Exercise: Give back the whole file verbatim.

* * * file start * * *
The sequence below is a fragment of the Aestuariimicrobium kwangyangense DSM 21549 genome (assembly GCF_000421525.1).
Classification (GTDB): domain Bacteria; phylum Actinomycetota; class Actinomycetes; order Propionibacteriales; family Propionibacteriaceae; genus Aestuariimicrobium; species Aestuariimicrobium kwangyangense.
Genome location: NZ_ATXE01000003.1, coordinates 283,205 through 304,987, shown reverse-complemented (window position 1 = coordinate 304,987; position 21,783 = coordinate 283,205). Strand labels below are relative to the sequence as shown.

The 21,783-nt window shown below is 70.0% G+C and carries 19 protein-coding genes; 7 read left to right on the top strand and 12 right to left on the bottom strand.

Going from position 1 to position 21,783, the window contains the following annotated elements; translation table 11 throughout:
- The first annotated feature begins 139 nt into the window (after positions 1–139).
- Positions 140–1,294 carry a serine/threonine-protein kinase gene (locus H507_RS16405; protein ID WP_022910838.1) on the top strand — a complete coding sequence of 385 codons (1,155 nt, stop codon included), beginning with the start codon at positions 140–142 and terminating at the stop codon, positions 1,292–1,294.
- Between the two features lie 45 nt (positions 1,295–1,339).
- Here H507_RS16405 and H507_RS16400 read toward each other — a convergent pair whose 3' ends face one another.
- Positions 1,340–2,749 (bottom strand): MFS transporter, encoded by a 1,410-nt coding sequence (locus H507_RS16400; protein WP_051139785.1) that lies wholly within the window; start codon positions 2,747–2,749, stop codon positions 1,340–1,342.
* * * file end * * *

The sequence below is a fragment of the Aestuariimicrobium kwangyangense DSM 21549 genome (assembly GCF_000421525.1).
Classification (GTDB): domain Bacteria; phylum Actinomycetota; class Actinomycetes; order Propionibacteriales; family Propionibacteriaceae; genus Aestuariimicrobium; species Aestuariimicrobium kwangyangense.
Genome location: NZ_ATXE01000003.1, coordinates 283,205 through 304,987, shown reverse-complemented (window position 1 = coordinate 304,987; position 21,783 = coordinate 283,205). Strand labels below are relative to the sequence as shown.

The 21,783-nt window shown below is 70.0% G+C and carries 19 protein-coding genes; 7 read left to right on the top strand and 12 right to left on the bottom strand.

Going from position 1 to position 21,783, the window contains the following annotated elements; translation table 11 throughout:
- The first annotated feature begins 139 nt into the window (after positions 1–139).
- Positions 140–1,294 carry a serine/threonine-protein kinase gene (locus H507_RS16405; protein ID WP_022910838.1) on the top strand — a complete coding sequence of 385 codons (1,155 nt, stop codon included), beginning with the start codon at positions 140–142 and terminating at the stop codon, positions 1,292–1,294.
- Between the two features lie 45 nt (positions 1,295–1,339).
- Here H507_RS16405 and H507_RS16400 read toward each other — a convergent pair whose 3' ends face one another.
- Positions 1,340–2,749 (bottom strand): MFS transporter, encoded by a 1,410-nt coding sequence (locus H507_RS16400; protein WP_051139785.1) that lies wholly within the window; start codon positions 2,747–2,749, stop codon positions 1,340–1,342.